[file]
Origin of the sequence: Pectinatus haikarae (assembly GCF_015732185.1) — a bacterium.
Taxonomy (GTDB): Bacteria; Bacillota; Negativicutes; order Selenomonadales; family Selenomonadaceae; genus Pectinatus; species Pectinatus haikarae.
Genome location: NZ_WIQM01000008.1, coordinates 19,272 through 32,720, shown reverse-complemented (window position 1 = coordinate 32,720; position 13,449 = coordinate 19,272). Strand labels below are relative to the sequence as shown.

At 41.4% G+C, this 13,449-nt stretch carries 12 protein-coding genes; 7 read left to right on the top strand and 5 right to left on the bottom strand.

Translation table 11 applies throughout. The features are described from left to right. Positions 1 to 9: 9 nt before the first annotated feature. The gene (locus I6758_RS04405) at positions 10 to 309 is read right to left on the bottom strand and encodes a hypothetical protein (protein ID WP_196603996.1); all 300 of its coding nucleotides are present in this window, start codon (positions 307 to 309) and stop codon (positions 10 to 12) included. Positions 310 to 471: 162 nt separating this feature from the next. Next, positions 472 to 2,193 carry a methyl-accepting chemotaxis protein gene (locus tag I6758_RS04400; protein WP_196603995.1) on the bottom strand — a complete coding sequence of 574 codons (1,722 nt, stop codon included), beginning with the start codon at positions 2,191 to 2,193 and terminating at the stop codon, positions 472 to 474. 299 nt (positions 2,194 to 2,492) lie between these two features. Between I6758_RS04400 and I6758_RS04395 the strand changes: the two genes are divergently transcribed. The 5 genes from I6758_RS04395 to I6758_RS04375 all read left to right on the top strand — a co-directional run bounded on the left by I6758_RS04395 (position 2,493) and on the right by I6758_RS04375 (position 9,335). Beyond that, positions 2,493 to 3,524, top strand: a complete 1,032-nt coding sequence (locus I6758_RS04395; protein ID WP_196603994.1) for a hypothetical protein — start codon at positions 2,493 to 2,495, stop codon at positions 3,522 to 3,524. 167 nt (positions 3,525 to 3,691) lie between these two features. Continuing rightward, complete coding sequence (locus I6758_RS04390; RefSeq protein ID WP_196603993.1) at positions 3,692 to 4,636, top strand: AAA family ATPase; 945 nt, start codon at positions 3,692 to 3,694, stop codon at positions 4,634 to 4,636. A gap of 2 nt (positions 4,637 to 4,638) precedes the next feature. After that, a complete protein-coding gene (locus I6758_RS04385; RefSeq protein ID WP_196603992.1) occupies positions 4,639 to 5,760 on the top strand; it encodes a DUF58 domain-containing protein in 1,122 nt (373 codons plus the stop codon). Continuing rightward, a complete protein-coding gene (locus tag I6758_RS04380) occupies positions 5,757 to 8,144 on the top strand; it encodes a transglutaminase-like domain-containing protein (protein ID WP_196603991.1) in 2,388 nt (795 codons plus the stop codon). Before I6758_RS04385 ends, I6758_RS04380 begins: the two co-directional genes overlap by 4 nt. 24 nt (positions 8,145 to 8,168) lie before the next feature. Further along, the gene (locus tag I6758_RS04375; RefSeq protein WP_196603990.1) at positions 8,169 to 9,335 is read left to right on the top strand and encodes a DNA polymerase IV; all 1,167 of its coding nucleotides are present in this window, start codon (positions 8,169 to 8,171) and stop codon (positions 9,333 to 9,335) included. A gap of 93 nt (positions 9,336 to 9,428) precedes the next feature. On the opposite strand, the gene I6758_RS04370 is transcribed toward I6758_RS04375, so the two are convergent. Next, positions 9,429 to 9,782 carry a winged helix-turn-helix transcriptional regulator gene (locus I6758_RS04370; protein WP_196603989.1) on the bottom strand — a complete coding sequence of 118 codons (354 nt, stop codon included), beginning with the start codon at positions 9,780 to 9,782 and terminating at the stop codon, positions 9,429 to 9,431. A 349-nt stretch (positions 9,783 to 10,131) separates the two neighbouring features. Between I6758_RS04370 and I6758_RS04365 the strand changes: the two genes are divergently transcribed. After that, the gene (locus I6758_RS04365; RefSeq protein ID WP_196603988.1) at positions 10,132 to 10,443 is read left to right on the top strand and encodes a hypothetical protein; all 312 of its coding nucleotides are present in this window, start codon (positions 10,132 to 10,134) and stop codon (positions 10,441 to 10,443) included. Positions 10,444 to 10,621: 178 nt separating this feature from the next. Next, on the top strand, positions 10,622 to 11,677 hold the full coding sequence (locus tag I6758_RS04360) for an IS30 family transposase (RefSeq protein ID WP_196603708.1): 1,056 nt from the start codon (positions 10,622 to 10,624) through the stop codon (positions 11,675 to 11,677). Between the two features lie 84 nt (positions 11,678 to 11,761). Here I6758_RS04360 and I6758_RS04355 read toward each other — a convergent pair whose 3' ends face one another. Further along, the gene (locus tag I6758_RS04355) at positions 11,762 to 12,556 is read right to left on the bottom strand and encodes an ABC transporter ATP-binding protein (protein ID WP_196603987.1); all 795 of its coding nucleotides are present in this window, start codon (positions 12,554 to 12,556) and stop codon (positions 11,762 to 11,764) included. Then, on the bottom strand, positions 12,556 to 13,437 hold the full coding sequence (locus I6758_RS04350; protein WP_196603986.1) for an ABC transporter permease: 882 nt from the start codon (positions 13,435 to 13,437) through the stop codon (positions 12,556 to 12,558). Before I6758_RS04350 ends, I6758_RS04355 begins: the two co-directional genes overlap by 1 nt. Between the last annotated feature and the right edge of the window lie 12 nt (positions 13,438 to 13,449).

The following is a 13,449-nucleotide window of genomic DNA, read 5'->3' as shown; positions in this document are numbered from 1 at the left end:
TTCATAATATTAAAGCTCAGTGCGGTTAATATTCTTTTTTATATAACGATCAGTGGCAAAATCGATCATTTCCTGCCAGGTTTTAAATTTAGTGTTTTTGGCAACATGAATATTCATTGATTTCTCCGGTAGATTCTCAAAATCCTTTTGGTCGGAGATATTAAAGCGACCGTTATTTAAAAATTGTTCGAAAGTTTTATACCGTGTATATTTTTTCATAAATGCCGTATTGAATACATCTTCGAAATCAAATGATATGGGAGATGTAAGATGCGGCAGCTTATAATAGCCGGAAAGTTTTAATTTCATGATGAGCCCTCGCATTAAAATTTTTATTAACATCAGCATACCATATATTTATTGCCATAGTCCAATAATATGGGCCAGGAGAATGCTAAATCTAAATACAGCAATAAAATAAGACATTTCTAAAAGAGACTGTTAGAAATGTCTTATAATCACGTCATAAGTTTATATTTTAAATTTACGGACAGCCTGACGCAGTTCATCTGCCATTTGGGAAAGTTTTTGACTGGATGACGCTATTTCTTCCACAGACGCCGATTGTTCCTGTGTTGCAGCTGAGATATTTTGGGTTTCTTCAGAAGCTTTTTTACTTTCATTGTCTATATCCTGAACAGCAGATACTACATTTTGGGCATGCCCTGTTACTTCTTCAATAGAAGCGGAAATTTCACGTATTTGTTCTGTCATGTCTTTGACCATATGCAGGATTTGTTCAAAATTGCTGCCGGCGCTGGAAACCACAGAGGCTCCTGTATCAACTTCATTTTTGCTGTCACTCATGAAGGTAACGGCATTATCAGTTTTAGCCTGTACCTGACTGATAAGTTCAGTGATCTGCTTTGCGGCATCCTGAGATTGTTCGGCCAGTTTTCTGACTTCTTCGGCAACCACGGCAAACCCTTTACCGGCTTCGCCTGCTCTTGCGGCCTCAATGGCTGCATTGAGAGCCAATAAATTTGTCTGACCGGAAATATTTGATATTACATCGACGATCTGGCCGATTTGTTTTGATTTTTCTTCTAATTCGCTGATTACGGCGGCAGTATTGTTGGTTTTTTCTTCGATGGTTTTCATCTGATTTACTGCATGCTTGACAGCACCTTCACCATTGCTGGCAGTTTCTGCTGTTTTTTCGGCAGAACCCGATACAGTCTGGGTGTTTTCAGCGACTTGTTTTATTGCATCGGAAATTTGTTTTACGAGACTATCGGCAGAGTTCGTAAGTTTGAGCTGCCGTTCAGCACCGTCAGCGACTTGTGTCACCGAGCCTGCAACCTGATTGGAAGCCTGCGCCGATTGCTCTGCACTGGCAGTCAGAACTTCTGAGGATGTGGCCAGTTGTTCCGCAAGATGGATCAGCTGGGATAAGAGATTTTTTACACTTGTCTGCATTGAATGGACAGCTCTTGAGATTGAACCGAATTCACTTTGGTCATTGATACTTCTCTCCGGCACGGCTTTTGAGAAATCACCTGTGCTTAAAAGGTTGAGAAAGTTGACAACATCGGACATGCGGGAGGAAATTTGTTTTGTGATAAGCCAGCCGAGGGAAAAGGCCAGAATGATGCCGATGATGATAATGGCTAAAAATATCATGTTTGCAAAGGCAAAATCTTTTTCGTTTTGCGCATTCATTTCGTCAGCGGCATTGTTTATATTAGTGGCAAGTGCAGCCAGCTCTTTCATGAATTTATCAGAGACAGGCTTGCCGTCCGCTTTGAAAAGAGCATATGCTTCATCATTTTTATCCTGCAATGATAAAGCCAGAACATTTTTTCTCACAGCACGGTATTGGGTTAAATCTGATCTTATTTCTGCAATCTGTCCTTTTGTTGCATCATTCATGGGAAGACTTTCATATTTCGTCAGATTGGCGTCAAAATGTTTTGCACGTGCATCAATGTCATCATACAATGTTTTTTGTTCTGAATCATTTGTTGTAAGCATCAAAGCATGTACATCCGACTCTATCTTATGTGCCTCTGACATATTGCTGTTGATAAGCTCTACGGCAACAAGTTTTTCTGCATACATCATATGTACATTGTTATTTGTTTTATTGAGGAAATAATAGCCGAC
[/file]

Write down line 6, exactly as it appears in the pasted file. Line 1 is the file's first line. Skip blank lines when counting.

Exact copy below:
The following is a 13,449-nucleotide window of genomic DNA, read 5'->3' as shown; positions in this document are numbered from 1 at the left end: